I.e., they want sharia…enforced. ASAP.
Controversy over cartoons depicting the Prophet Mohammed hit home in Seattle recently, culminating in a protest outside of southend refugee service provider on Friday.
A group of Somali Americans gathered outside the Refugee Women’s Alliance (ReWA) on Martin Luther King, Jr. Way to demand the resignation of a teacher who showed the cartoons to her teenage students on the day after the Charlie Hebdo attacks in Paris.
“We’re not gonna be silent when it’s something that’s not right,” said Hassan Aden, who was one of between 15 to 20 people who attended the protest. “We’re trying to show that we’re not happy with what she did.”
The teacher, Deepa Bhandaru, recently earned her Ph.D from the UW Political Science department, and works for ReWA teaching a free class on world affairs for youth, where she showed the cartoons during a lesson on free speech and religious pluralism.
A post by the Stranger (where Bhandaru has written a number of film reviews and other articles) came to her defense, saying that she’d already sent lengthly letters of apology to her colleagues at ReWA and to a local mosque attended by some of her Somali students.
When protesters arrived Friday afternoon the ReWA offices were shuttered, with all staff gone for the day, and an official statement taped to the door (posted in full below).
Shahzad Qadri, a member of ReWA’s board of directors said the decision to close was based on fears for the safety of the staff, following incidents of vandalism early in the week.
“A lot of teenagers in our community were very angry and frustrated,” said Fatma Yessef, who attended the protest with her daughter Sumaya. “We told them we have to vent our frustration in a peaceful, nice way and say ‘you cannot do this to our prophet.’”
Like Yessef, many at the protest said they’d lived in the U.S. for decades and emphasized that they embraced American values of freedom of speech and religion. But more than one participant said they felt that showing the cartoons to youth had crossed a line, and insisted that they would only be satisfied if Bhandaru were fired.
Qadri said the decision about Bhandaru’s future at ReWA would be made based on an ongoing internal investigation, the results of which would be public.
For Yessef, who said she’s know Bhandaru several years, the apologies were too little too late.
“She should respect us as much as we respect her — her religion, her personality,” she said. “I don’t want to disrespect anybody for the way they are…I don’t think it’s free speech to talk about somebody’s religion, somebody’s beloved prophet like that.”
Did the teacher flee to India fearing for her life? More: Demonstration at Refugee Center After Longtime Teacher Prints Charlie Hebdo Cartoons for a Discussion About Religion and Expression
Bhandaru apologized and explained herself in two letters: a 2,300-word one to her colleagues (in which she said the workshop itself went well, with students generally agreeing that “sometimes one person’s freedom might offend another person, but that’s the price we pay to be free”) and a 500-word letter to the Abu-Bakr Islamic Center. “I have reached out to all of the Muslim youth in my program and their parents, apologizing and guaranteeing them that I will never make this mistake again,” the second letter stated. “I am not the enemy here.”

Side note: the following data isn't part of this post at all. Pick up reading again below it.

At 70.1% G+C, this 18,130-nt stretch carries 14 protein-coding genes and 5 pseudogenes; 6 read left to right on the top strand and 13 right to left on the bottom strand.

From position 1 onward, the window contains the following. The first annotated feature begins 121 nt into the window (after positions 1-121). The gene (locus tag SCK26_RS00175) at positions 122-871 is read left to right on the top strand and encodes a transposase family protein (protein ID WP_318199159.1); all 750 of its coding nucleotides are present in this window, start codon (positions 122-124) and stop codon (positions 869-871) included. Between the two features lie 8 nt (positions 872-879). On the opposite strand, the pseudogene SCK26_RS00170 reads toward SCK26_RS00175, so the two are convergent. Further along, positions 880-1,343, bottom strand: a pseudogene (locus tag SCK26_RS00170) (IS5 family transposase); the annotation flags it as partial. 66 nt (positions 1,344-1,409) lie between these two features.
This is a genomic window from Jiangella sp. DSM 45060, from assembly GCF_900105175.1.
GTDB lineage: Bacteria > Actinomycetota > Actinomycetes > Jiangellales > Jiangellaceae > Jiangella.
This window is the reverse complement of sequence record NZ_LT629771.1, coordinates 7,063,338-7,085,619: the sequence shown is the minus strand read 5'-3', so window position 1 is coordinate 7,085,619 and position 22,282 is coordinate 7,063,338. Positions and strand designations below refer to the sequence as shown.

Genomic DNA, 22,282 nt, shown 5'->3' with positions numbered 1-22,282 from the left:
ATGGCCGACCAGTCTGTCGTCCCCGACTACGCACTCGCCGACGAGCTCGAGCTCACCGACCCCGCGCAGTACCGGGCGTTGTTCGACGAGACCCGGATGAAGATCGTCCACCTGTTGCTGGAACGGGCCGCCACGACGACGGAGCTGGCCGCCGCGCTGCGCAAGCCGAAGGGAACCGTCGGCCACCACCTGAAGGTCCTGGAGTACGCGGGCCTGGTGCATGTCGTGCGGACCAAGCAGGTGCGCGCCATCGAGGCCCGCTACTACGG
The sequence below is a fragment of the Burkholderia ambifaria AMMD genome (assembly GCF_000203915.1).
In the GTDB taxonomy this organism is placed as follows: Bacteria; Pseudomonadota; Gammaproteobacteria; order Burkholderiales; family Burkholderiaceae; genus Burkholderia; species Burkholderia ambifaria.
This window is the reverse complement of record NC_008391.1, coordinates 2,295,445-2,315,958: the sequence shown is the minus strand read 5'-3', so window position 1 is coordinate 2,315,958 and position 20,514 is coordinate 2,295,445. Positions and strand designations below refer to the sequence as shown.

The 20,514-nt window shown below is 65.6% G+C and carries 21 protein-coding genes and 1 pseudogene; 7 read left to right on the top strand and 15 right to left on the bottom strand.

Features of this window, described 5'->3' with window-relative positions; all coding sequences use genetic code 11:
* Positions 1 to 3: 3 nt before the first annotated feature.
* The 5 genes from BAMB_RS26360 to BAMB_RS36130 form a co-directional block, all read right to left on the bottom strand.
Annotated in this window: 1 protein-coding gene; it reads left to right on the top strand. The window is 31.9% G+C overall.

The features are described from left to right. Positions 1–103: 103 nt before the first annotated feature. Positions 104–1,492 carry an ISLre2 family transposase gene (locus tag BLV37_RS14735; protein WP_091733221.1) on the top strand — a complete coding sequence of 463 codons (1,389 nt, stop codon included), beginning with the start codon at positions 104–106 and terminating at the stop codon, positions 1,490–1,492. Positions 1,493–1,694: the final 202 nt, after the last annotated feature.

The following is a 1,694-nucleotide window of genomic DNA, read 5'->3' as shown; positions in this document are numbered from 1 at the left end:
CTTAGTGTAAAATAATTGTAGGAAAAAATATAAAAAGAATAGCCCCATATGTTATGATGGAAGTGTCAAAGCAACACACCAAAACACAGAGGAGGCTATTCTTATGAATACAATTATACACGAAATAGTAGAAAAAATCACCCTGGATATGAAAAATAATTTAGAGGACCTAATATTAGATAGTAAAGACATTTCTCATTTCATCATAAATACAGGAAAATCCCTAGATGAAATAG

On Friday, Jan 16, an hour after Bhandaru took a flight to India, the Somali staff at ReWA staged a demonstration at the main office. They claimed that the multi-ethnic agency—which provides services in 37 languages at 10 different locations around the city—discriminated against Somalis and Muslims and chanted “Deepa’s gotta go.”
Bhandaru says none of her students, nor the parents of her students, were unduly upset by the workshop—and that the demonstrators, many of whom aren’t fully proficient in English, may not have been told the full story. “They’ve been manipulating the fact that the people don’t speak the language,” she said of the organizers. “The parents who are upset aren’t the parents of my kids. They’re trying to gain power politically, and maybe gain power within the agency.”
Bhandaru—who acquired a Ph.D in political theory and was given an “excellence in teaching” award from the University of Washington—is currently on paid leave while the agency “investigates” the matter. Because ReWA is partially funded by city money, city investigators may become involved as well.
“Unfortunately, freedom of speech is always used as the fig leaf when people are bashing Muslims,” says Jeff Siddiqui, head of American Muslims of Puget Sound. “If this was a deliberate act of provocation, I’d say fire her. Absolutely. But if now the person gets it and is contrite, I don’t see why, because then we’d lose a good teacher.”
After the first demonstration, one of Bhandaru’s students—named Munira, a devout Muslim from the Oromo community—sent her a text: “That’s just sad that you are trying to help them, they use that against you,” she wrote. “I will pray for you for this drama to be over. It’s just really sad seeing Muslim nowadays acting this way.”
h/t Refugee Resettlement Watch who writes:
Be sure to have a look at the most recent Form990 for Refugee Women’s Alliance just one of the hundreds of contractors and subcontractors living off the taxpayers to help the ‘stranger’. In 2013 its total income (p. 9) was $5.5 million and $4.4 million came from government grants. It reaped another $600,000 from child care income (some of that was probably subsidized by taxpayers too)!
What is wrong with this picture—we pay to feed, clothe, house and educate them and get a kick in the teeth as a reward!
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